Charlotte’s photography has captured a side of Vietnam like no one else has.


PH: Hi, why don’t you give us a breakdown on exactly what you’re doing on the far side of the world.

CL: What am I doing in Hanoi exactly… Good question. I am predominantly brunching (that’s basically all we do here). Secondly, I am attempting to be a motivating and successful English teacher to the loveliest, most hard-working children. I am generally trying to avoid death at all times (on the road and whilst walking). But principally, I am trying to gain more from my days, by going on daily ventures, making new friends and doing more things that will make me happy.

PH: So, you’ve been in the Nam for a little while now. I remember from my time there it can be quite the culture shock. What’s the most shocking thing you remember that you’ve since acclimatised to?

CL: The crazy little things I witness here, really do make my day. There is nothing that REALLY shocks me, but the way-of-living here couldn’t be more different than in the UK. Seeing things that people squeeze on a little moped… you can nearly always see a family of four squeezed on a bike, with only the parents wearing helmets and the mother cradling a sleeping baby. During New Years, it’s tradition to buy kumquat trees. And of course, the bigger the tree, the more ‘fruitful your year will be’. So for a month, the roads were filled with little mopeds, juggling hefty orange trees. You also see dogs propped up, casually enjoying the ride. I’ll leave my house and around the corner, locals are slaughtering chickens on the street. At every moment of daily life here, there are so many utterly insane but amusing things you witness.

PH: Coupled with the people, who are among the friendliest I’ve met, Nam’s more or less a paradise. As a foreigner you experience things quite differently to real life in the country. You’re ethnically Vietnamese but you’ve grown up in London. How does that influence the way you’re treated when you’re there? Do you still get the more polished Viet experience or are people a lot more relaxed around you?

CL: People are generally pretty baffled by me. From initial appearance, most assume that i’m a local and will speak Vietnamese to me. But if I respond in Vietnamese, my English accent shines through (you can take the girl outta london). Often, the Vietnamese are just intrigued and really happy to ask me questions. Being able to make basic conversation, does make everyday tasks so much easier. And it has made my experience more personal and unique I feel, as I share special little moments with locals.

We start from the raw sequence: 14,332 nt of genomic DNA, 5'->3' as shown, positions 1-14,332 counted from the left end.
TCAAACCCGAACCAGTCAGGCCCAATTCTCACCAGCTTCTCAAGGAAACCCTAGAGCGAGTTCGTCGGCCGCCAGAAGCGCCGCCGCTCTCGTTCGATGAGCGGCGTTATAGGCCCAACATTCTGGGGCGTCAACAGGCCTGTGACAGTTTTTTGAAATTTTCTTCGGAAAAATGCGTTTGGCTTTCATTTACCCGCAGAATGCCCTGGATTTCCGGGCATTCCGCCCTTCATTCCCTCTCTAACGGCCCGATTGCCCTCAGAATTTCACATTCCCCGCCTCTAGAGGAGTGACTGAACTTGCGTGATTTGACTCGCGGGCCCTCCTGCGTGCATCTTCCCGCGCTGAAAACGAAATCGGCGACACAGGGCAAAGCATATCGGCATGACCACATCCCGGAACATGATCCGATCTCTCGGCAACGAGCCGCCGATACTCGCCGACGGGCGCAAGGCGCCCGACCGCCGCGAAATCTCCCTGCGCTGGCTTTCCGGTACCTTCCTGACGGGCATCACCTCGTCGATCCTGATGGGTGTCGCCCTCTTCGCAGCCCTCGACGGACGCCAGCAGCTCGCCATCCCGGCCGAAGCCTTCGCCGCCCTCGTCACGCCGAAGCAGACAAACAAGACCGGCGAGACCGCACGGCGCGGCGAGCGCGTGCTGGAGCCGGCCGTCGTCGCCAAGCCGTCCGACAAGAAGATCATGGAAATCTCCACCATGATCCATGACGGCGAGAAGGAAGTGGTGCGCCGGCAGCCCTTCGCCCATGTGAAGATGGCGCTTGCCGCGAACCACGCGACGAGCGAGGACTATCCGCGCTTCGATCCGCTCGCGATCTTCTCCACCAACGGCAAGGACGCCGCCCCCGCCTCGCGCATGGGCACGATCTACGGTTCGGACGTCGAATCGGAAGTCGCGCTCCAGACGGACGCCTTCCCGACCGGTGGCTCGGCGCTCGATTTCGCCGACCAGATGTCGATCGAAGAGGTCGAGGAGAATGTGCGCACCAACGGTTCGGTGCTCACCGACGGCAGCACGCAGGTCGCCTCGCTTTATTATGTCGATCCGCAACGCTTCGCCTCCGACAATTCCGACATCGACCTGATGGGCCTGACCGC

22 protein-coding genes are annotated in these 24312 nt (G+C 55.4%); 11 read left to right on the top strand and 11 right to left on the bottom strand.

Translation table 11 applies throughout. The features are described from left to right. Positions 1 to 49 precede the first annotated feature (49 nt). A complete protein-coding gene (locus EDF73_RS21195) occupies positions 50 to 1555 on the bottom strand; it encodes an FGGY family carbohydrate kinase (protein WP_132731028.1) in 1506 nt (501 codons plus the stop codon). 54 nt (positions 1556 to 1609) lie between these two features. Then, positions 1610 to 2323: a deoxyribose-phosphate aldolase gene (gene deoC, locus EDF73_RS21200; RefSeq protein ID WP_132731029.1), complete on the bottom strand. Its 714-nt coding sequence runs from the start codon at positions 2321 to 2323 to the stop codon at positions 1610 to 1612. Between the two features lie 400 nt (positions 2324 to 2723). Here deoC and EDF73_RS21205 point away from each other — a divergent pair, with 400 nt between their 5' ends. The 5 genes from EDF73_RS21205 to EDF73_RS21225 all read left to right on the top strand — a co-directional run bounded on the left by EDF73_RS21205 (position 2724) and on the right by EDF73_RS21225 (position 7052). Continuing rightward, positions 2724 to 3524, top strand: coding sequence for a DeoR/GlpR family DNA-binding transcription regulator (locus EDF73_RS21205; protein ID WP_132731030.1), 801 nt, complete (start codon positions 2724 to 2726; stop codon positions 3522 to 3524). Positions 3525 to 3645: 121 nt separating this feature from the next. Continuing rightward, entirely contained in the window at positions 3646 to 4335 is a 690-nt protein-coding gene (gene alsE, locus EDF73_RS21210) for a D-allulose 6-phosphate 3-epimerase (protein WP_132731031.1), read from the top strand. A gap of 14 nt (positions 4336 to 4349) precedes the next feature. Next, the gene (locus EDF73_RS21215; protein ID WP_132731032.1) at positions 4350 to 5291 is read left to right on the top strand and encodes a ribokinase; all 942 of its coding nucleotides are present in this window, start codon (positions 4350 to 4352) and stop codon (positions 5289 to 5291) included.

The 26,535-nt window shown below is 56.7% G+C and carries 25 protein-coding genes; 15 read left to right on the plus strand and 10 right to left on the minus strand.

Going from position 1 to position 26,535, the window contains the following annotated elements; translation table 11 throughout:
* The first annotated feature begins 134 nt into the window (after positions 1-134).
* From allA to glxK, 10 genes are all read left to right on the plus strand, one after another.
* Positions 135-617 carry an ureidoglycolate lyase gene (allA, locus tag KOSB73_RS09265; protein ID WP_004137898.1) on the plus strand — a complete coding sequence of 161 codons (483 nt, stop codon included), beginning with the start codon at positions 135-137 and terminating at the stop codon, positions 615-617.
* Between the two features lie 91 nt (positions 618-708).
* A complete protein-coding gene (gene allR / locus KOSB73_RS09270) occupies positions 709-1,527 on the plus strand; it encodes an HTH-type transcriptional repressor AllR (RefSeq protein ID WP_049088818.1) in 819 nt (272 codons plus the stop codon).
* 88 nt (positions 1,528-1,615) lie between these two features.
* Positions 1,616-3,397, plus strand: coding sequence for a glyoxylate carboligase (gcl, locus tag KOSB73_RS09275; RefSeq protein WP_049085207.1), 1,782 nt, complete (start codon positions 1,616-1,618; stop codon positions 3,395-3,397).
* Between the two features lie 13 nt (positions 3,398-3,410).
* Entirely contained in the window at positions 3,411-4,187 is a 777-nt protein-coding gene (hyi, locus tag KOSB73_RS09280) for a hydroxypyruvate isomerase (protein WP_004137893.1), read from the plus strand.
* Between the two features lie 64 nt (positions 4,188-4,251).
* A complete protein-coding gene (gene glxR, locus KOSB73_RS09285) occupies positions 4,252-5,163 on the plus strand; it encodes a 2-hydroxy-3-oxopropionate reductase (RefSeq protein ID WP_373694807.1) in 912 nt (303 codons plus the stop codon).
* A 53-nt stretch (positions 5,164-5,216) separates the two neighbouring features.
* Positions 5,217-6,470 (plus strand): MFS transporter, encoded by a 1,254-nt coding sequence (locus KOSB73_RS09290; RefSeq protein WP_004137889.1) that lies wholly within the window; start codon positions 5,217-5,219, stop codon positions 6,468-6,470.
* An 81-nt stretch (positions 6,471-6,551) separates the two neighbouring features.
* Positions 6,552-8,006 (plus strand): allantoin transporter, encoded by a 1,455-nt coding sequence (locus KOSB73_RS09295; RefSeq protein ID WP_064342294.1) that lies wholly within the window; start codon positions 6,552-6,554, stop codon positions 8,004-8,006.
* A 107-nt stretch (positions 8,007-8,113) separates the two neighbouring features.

PH: Naturally there are challenges that come with a trip like this, were you expecting this to be one of them? Would you say it’s improved over time or even become more pronounced?

CL: I would have never expected my race and nationality to become a challenge out here. I guess I have found ways of dealing with it over time. But in terms of looking for work as an English teacher, the fact that I am British Asian is something that is really pronounced. It has become increasingly clear that I am less desirable over a White teacher with the same qualifications, and possibly even less teaching experience. My teaching abilities are also enhanced by the fact that I can speak and understand Vietnamese. I can help accordingly when the student is speaking in Vietnamese and I could also do the teaching assistants job by translating my lesson. However, it is really all about selling an image here, and unfortunately for me, that image is White Native English teachers.

PH: What would you say is having the biggest impact on you?

CL: This issue has definitely had a huge impact on me and has tainted my love for Hanoi. Employers are honest about it, stating that they can’t hire me because I look Vietnamese. It’s incredibly disheartening being so clearly discriminated against for your race. And an even stranger feeling when you are discriminated against by those of the same ethnicity – by people from your home-town. I just hope that over time, they can look past the skin colour.

PH: Still, with an adventure like this the experience is its own reward – what have you enjoyed most about your time in Vietnam? Is there anything that you can’t wait to get your hands on when you finally get back to the U.K?

CL: I have had so many amazing and unforgettable experiences in Vietnam. My highlights were the unreal sand dunes in Mui Ne, kayaking around Ha Long Bay, the breathtakingly beautiful city of Hoi An and some insane camping festivals in Hanoi like Quest and Mystery Mountain!

I miss the little things like making a toasted salmon and cream cheese bagel for lunch! Or pick up some scones, clotted cream and jam at Tesco! I also of course simply miss drinking clean water from a tap and breathing in fresh crisp English air.

PH: Thanks for giving us a little window into your Vietnamese journey, is there anything you want to flog to our fine PH readers? They have impeccable tastes, much like yourself.

CL: Despite my unfortunate experiences of finding work here, Hanoi is a truly special and remarkable place. I feel incredibly fortunate that I have the opportunity and choice to live and work here. There is so much good to take from Vietnamese values and their way-of-living. They’re so fearless, they work ridiculously hard (including all the children) and yet are always generous, welcoming and genuinely happy.

PH: Ta, Gal, I’ll see you on the flip side.

For more on Vietnam Charlotte Le can be found on Instagram @charlottele

Extracted from Issue 7 | Summer Vacation. Get it here